Do you mix your own? Welcome to the website dedicated to making mixed tapes and cds. i like to use this site along with AMG (as a reference tool) to come up with much needed new ideas , and share them with people of similar tastes. just copy the names you find in AOTM (the ones you have no idea who they are) paste in the search engine at AMG and then listen to a sample of music from said group , to see if its your thing or not. here is a group i was introduced to a few years ago . found them ( you guessed it) on AOTM . when you find a mix you like offer to trade one of your own for it and use this site or some thing like it to share with your new friend.
Vinyl Sharity There's a lot of exotic*, odd†, thrilling‡, and strangely catchy° music out there on the net. Through Weirdo Music and Record Brother, I've begun to touch the tip... And while there's a fairly proscribed etiquette regarding the sharity sites (limited time for downloads, out-of-print only, desisting when asked), I find that Free Albums and Strange Reaction have put me off of buying new RIAA albums more than Napster or Kazaa ever did. (Well, there is Regnyouth, but the downloading is such a pain in the ass for most of it that I only ever really bother with things that I own on a format that I can't convert like cassette, or that I listen to once and delete, like Interpol). But where do you go for weirdo music? Anything you've found in digging through these sites that's struck your fancy? (And if you have sharities to, well, share: You Send It, Rapidshare and MegaUpload are pretty much the gold standard.) *From Bellybongo †From WM ‡From Basic Hip °From Comfort Stand
Internets: Serious Business! These last few months have seen an increase in the attacks on the participatory culture of the web. The mainstream establishments, both political and corporate, have been looking with a cautious eye towards this new developing place. So far we've established that blogs can get you fired, keep you from getting a job, give pedophiles a place to ruminate on snatching your children, threaten journalistic integrity *snicker*, endanger the marketing , product planning, and product life cycles for automobile manufacturers, can infect your computer with virii, and have all sorts of negative consequences. The internets (both of them) can cause your children to be charmed, seduced, and addicted by readily available porn, and can also provide access to extremist radical and fundamentalist groups, prompting Congress to discuss more restrictive legislation (NSFW), but only for the porn. It has even been claimed that the web has given "Al Qaeda wings". P2P is blamed as causing record loses by the music industry, despite their investments in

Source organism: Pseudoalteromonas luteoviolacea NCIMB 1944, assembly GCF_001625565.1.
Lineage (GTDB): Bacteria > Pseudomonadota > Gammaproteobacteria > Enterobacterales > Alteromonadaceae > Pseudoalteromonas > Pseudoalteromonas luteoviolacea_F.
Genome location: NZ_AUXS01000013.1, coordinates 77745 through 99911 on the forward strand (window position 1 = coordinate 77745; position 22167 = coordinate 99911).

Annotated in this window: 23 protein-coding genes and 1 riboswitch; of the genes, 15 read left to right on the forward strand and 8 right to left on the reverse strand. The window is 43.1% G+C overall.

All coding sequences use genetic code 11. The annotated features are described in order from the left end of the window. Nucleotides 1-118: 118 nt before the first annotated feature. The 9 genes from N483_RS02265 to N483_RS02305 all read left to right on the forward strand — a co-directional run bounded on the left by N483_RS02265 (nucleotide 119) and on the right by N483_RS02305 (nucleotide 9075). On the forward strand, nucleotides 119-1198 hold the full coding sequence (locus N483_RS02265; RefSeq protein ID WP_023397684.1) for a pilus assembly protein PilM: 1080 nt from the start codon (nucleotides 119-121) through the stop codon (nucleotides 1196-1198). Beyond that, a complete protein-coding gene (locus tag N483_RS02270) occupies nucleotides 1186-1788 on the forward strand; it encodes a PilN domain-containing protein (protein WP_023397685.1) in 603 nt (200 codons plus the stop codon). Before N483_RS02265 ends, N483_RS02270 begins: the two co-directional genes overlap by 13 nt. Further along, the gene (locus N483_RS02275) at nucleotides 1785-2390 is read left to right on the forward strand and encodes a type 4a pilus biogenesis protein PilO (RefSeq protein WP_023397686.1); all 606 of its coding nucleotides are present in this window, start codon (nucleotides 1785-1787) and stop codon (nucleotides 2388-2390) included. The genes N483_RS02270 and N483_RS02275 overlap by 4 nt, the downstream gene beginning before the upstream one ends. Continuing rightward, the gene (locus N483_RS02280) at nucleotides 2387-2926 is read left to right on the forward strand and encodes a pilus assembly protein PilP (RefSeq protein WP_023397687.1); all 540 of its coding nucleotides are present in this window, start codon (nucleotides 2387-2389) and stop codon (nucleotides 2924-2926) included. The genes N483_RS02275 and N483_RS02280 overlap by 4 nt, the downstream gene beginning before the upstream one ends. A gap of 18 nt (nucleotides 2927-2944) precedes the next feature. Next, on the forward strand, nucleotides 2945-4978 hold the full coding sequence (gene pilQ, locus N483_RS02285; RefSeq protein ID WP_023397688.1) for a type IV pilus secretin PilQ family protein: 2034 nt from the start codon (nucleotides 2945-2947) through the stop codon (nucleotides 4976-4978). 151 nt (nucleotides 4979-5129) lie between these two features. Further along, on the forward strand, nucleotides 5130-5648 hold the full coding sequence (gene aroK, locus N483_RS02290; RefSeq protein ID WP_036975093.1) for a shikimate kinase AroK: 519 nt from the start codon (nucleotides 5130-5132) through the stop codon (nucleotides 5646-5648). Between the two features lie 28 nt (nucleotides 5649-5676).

local station marketing payola. The FEC has held public hearings attended by both hemispheres of the blogosphere (amazingly in near-agreement) discussing the regulation of political speech online. The figureheads of a certain political party fear that their affiliated slice of the blogosphere may be too far-left. Newspapers and TV are leading the charge, with the internet standing in for pharmaceutical scares, yo-yo diets, and missing white women.
The question is, how will the libertarian-minded digerati respond to this very real attack on the essence of web culture?
Worldisround lets people around the world share their travel photos and experiences with each other. (via idle type)
The Perpetual War Fund - First there was the Vice Fund (covered in Mefi Sept. 3). Now, The Perpetual War Portfolio: "an evenly weighted basket of five stocks poised to succeed in the age of perpetual war. The stocks were selected on the basis of popular product lines, strong political connections and lobbying efforts, and paid-for access to key Congressional decision makers." Somebody's going to profit from the machineries of death. Why not you?